By Lenora Rand
One word you won’t see mentioned a lot on the Wild Goose Festival schedule this year is “worship.” That’s not because we won’t be having times in which the Goose community is invited to come together to sing and pray and speak and move and open ourselves up to God, and to each other, and to another way of seeing the world, another way of being in the world, a way that’s true and empowering, that promotes justice and makes a difference…which is an activity which you might refer to as “worship.”
We will be doing that a lot. It’s just that we won’t be calling it “worship.” Intentionally.
Why not? Not just to be different. Or difficult. It’s because we are honestly not sure it’s a word that really works anymore. It may be too weighted with history and hurt, like a broken piece of stained glass…it may still be pretty, but watch out…it cuts deep.
For many of us who find ourselves at the Goose, the word “worship” doesn’t feel right because it conjures up images of rooms full of people who all look very much alike in the color of their skin, in their socio-economic status, in their politics and world-views, where people talk about how God loves them and no one not like them, so that it seems like, when they sing words like “how great is our God,” what they really mean is “how great is our tribe and the God of our tribe.” In these rooms what goes on is meant to make everyone feel better, reinforce a particular insular worldview, call people to personal piety, and not challenge assumptions about race, or inequality or gender or power or privilege.
It also often brings to mind gatherings where people remain silent about their unbelief, about all their doubts and questions and sadness and shame, where God is offered up as the ultimate escape, a way to avoid whatever is too painful to look at, whether that’s the NOT-miraculously-fixed-by-the-love-of-Jesus shit inside us, or the deep systemic issues of our society.
Also there’s the fact that the word “worship” actually comes out of a time of kings and rulers and gods who demanded subservience and adulation in order to let their subjects continue living…in order not to slay them on the spot. It is a word born of violence and oppression, perhaps first adopted by Christians as a way of subverting the belief that the kings and rulers of the day had any ultimate power over them, any power to harm them or to save them. It was, perhaps, a way for the fledgling, rag-tag group of Jesus-followers to thumb their noses at the whole world order. Much like many in the LGBTQIA community have reclaimed the word Queer, taking a word that was once hurtful and subverting it into a proclamation of pride, this was a way for the early church to basically say “we won’t bow down to the ruling class’s view of people, of what’s important, of what’s acceptable and good and just.”
Unfortunately the word “worship” seems to have shaped and interpreted our gatherings through the years, more than our gatherings have reinterpreted and reshaped it. Too often in our Sunday morning worship times we sing songs of praise to God as if our lives depended on it. As if God needed it. We often seem to miss the point that our coming together is not something we do to appease the gods. Or to celebrate our power and might to win the war for our tribe, our point of view, our exclusive hold on the truth.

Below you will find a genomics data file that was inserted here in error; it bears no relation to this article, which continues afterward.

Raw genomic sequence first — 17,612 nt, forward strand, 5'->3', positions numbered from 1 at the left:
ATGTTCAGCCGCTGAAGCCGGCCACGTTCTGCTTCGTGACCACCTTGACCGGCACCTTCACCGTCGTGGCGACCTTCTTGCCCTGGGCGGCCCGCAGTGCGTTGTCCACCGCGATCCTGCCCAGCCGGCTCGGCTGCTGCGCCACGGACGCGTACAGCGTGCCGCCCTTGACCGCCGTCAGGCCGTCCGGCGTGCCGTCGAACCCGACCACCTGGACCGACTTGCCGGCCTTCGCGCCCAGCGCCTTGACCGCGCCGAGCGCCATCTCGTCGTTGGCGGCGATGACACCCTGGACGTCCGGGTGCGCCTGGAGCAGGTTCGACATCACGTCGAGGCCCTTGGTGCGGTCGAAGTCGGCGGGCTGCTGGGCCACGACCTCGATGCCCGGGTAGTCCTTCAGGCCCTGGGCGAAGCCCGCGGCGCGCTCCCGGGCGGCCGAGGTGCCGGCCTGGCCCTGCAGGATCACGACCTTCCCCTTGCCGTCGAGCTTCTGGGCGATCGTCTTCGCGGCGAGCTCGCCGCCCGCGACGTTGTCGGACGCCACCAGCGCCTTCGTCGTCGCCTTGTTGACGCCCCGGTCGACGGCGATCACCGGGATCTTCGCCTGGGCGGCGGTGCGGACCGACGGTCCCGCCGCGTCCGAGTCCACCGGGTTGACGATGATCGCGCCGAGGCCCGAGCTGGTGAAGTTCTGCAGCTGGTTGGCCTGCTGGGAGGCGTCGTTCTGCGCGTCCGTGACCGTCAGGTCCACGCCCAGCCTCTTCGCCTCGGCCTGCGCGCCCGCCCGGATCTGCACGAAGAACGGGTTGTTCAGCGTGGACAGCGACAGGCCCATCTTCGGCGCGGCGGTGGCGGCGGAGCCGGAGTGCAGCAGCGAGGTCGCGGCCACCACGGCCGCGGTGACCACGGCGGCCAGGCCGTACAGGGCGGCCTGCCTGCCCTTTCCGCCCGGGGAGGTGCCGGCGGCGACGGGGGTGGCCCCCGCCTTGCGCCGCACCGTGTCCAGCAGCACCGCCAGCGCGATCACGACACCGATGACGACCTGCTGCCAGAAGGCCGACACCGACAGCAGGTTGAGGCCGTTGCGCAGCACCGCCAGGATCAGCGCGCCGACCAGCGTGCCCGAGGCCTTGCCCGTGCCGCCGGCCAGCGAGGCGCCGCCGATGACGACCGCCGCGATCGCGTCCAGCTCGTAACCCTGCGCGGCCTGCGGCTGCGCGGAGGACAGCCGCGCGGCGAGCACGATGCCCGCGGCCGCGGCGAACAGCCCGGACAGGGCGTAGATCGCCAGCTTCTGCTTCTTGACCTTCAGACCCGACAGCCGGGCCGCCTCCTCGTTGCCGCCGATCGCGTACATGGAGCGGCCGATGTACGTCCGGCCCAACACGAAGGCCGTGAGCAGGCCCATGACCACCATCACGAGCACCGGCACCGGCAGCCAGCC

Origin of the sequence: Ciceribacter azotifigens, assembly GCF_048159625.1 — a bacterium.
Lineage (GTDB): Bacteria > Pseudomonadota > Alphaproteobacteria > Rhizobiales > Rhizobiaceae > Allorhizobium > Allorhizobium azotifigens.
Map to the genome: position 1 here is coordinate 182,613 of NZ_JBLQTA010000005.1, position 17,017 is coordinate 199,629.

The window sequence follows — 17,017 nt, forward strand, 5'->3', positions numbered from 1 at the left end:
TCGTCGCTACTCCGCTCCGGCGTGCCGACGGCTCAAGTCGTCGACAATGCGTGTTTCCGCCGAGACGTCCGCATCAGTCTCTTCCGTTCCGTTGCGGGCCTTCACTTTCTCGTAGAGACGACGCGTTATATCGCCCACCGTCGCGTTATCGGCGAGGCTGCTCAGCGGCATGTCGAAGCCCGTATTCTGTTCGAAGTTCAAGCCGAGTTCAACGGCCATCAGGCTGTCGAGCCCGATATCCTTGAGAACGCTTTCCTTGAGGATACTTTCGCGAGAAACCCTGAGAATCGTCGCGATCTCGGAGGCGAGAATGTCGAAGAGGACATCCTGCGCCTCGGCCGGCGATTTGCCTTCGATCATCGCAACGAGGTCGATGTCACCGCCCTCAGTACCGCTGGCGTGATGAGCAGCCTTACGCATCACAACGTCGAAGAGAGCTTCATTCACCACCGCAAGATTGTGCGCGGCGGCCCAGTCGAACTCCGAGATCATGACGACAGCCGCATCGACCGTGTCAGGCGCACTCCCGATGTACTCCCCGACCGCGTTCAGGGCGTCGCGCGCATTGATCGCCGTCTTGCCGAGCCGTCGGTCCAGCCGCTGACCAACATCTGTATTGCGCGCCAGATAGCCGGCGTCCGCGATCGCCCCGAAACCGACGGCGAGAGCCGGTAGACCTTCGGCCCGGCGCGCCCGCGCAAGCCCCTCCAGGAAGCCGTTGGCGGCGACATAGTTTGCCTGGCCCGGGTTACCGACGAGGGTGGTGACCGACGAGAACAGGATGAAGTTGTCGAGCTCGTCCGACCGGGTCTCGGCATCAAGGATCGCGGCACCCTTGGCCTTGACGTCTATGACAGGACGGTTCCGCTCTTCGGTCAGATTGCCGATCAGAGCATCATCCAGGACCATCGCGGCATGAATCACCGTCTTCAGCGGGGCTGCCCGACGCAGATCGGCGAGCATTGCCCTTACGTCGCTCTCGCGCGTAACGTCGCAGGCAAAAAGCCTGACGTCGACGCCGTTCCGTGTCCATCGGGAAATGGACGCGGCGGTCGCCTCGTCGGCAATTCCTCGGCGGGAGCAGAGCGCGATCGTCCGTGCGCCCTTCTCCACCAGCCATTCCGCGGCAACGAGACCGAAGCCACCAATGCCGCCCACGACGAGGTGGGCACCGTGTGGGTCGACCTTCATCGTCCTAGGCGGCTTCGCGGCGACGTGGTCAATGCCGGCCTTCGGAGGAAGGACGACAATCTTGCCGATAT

So, at the Goose, we have been making space throughout the weekend when we can come together as a whole community, not to appease a kingly God of wrath, and fall down at God’s feet in submission and fear, but rather to join in praise that our God doesn’t need appeasing. We have a team of people, the TOGETHERINGS Guild, who have been imagining and creating these gatherings as celebrations of the God who loves us desperately, and loves this whole wide world. Gatherings meant to disrupt the status quo and help us stop worshipping the gods of violence and greed and division and exclusion and scarcity that surround us. Gatherings meant to build our courage to live our lives under a different kind of rule – the rule of love.
You will find these Goose-wide Togetherings happening every day on the main stage – Gathering the Goose with Nadia Bolz-Weber on Thursday night; Waking the Goose with William Barber on Friday morning; Waking the Goose with Otis Moss III and the Trinity UCC Choir on Saturday morning: and Sending the Goose with Sister Simone, Trinity Choir, a full Community Parade, Jeff Clark, and more on Sunday morning. (If you want to sing in the choir for these gatherings, by the way, you can come to a rehearsal at the main stage Friday and Saturday afternoons at 4:30.)
You’ll also find many other opportunities to come together throughout the weekend to sing and dance and pray and lament, to offer praise and confession, share bread and wine and hopes and fears, to welcome Spirit…in all kinds of different ways, everything from a Catholic Mass to a Christo-Shamanic Transfiguration Ceremony, to, late Friday night, a Wild & Holy Rite of Resistance with Claudio Carvalhaes (a participatory performance art meets liturgy meets music experience, culminating in communion) — and so many more it would take too long to list them all here.
We hope you will find time to join in some of these scheduled gatherings… though who knows where and when and how many other unplanned ones will happen in tents and around campfires, over a beer or an ice cream.
Oh, and if you want to call any of these times “worship” you’re more than welcome to. No judgment. Plus, if you’d like to join in some conversations about worship and justice and inclusion, you’ll find several workshops on that topic at the Goose this year too.
Finally, if you have any brilliant ideas for a word (or symbol) to replace the experience formerly known as “worship,” (“Togetherings”? “Openings”? “Love Feast”? “Disruptions”?) we’re all ears.